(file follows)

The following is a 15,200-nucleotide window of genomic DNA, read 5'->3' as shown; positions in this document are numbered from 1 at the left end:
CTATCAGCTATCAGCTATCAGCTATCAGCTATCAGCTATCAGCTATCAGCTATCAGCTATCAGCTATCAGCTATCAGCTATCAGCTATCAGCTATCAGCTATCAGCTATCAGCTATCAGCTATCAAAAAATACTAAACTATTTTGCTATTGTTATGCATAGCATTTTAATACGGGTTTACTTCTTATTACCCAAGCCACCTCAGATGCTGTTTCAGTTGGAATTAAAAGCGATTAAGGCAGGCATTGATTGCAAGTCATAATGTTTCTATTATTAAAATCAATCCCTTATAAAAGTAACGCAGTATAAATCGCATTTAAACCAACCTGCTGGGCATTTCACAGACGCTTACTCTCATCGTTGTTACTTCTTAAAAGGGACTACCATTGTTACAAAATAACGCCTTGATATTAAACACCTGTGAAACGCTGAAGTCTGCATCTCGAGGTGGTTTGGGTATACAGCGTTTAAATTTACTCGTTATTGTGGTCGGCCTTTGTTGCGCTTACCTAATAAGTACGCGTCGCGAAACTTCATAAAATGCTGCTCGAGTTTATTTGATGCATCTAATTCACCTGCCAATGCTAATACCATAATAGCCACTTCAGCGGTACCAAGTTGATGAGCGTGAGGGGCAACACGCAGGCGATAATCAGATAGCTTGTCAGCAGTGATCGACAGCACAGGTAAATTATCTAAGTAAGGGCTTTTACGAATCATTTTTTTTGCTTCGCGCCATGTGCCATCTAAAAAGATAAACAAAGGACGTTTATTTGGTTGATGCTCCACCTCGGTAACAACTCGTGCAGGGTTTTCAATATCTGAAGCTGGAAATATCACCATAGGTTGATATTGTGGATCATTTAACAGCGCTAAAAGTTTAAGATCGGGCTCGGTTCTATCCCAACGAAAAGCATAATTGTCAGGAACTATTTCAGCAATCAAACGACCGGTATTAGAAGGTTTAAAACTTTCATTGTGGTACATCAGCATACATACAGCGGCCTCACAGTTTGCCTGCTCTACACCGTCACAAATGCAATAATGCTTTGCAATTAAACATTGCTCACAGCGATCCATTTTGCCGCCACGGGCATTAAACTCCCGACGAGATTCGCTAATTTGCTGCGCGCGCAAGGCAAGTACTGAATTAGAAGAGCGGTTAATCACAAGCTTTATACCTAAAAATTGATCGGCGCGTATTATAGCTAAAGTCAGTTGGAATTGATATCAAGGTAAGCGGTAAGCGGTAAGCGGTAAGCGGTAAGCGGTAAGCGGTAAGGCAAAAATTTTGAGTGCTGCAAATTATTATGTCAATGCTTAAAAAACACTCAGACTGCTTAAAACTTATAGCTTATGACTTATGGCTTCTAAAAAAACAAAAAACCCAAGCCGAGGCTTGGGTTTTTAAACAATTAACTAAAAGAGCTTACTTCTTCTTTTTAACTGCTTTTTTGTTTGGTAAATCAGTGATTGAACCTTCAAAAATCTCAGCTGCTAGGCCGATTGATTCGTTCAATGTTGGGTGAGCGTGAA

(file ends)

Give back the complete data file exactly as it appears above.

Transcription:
The following is a 15,200-nucleotide window of genomic DNA, read 5'->3' as shown; positions in this document are numbered from 1 at the left end:
CTATCAGCTATCAGCTATCAGCTATCAGCTATCAGCTATCAGCTATCAGCTATCAGCTATCAGCTATCAGCTATCAGCTATCAGCTATCAGCTATCAGCTATCAGCTATCAGCTATCAGCTATCAAAAAATACTAAACTATTTTGCTATTGTTATGCATAGCATTTTAATACGGGTTTACTTCTTATTACCCAAGCCACCTCAGATGCTGTTTCAGTTGGAATTAAAAGCGATTAAGGCAGGCATTGATTGCAAGTCATAATGTTTCTATTATTAAAATCAATCCCTTATAAAAGTAACGCAGTATAAATCGCATTTAAACCAACCTGCTGGGCATTTCACAGACGCTTACTCTCATCGTTGTTACTTCTTAAAAGGGACTACCATTGTTACAAAATAACGCCTTGATATTAAACACCTGTGAAACGCTGAAGTCTGCATCTCGAGGTGGTTTGGGTATACAGCGTTTAAATTTACTCGTTATTGTGGTCGGCCTTTGTTGCGCTTACCTAATAAGTACGCGTCGCGAAACTTCATAAAATGCTGCTCGAGTTTATTTGATGCATCTAATTCACCTGCCAATGCTAATACCATAATAGCCACTTCAGCGGTACCAAGTTGATGAGCGTGAGGGGCAACACGCAGGCGATAATCAGATAGCTTGTCAGCAGTGATCGACAGCACAGGTAAATTATCTAAGTAAGGGCTTTTACGAATCATTTTTTTTGCTTCGCGCCATGTGCCATCTAAAAAGATAAACAAAGGACGTTTATTTGGTTGATGCTCCACCTCGGTAACAACTCGTGCAGGGTTTTCAATATCTGAAGCTGGAAATATCACCATAGGTTGATATTGTGGATCATTTAACAGCGCTAAAAGTTTAAGATCGGGCTCGGTTCTATCCCAACGAAAAGCATAATTGTCAGGAACTATTTCAGCAATCAAACGACCGGTATTAGAAGGTTTAAAACTTTCATTGTGGTACATCAGCATACATACAGCGGCCTCACAGTTTGCCTGCTCTACACCGTCACAAATGCAATAATGCTTTGCAATTAAACATTGCTCACAGCGATCCATTTTGCCGCCACGGGCATTAAACTCCCGACGAGATTCGCTAATTTGCTGCGCGCGCAAGGCAAGTACTGAATTAGAAGAGCGGTTAATCACAAGCTTTATACCTAAAAATTGATCGGCGCGTATTATAGCTAAAGTCAGTTGGAATTGATATCAAGGTAAGCGGTAAGCGGTAAGCGGTAAGCGGTAAGCGGTAAGCGGTAAGGCAAAAATTTTGAGTGCTGCAAATTATTATGTCAATGCTTAAAAAACACTCAGACTGCTTAAAACTTATAGCTTATGACTTATGGCTTCTAAAAAAACAAAAAACCCAAGCCGAGGCTTGGGTTTTTAAACAATTAACTAAAAGAGCTTACTTCTTCTTTTTAACTGCTTTTTTGTTTGGTAAATCAGTGATTGAACCTTCAAAAATCTCAGCTGCTAGGCCGATTGATTCGTTCAATGTTGGGTGAGCGTGAA